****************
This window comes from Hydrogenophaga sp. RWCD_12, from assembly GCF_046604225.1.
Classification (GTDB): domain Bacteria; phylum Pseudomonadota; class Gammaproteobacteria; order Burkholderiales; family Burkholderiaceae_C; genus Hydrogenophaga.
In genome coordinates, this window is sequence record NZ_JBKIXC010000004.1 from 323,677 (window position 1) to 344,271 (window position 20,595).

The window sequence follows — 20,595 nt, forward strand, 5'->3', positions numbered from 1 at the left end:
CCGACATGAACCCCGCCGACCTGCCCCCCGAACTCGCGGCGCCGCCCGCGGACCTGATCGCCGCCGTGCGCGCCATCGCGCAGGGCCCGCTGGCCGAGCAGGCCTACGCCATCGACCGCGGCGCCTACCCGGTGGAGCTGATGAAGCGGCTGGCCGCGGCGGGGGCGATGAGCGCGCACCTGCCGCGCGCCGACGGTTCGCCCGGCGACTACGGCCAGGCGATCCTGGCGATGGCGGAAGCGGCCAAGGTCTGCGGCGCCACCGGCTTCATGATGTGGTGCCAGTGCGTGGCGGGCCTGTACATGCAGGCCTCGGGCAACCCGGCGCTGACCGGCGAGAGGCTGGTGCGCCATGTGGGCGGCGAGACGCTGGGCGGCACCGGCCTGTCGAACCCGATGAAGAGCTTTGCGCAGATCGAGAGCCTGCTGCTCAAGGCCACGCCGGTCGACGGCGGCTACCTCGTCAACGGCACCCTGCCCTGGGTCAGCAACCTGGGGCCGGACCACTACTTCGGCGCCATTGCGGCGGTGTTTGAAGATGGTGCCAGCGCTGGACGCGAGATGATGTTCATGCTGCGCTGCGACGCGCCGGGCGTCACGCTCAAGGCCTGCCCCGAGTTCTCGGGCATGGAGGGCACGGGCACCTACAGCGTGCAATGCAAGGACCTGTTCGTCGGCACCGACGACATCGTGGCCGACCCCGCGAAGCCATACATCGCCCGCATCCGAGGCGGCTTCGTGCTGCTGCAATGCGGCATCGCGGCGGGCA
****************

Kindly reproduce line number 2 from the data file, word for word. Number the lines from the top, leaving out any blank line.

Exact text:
Classification (GTDB): domain Bacteria; phylum Pseudomonadota; class Gammaproteobacteria; order Burkholderiales; family Burkholderiaceae_C; genus Hydrogenophaga.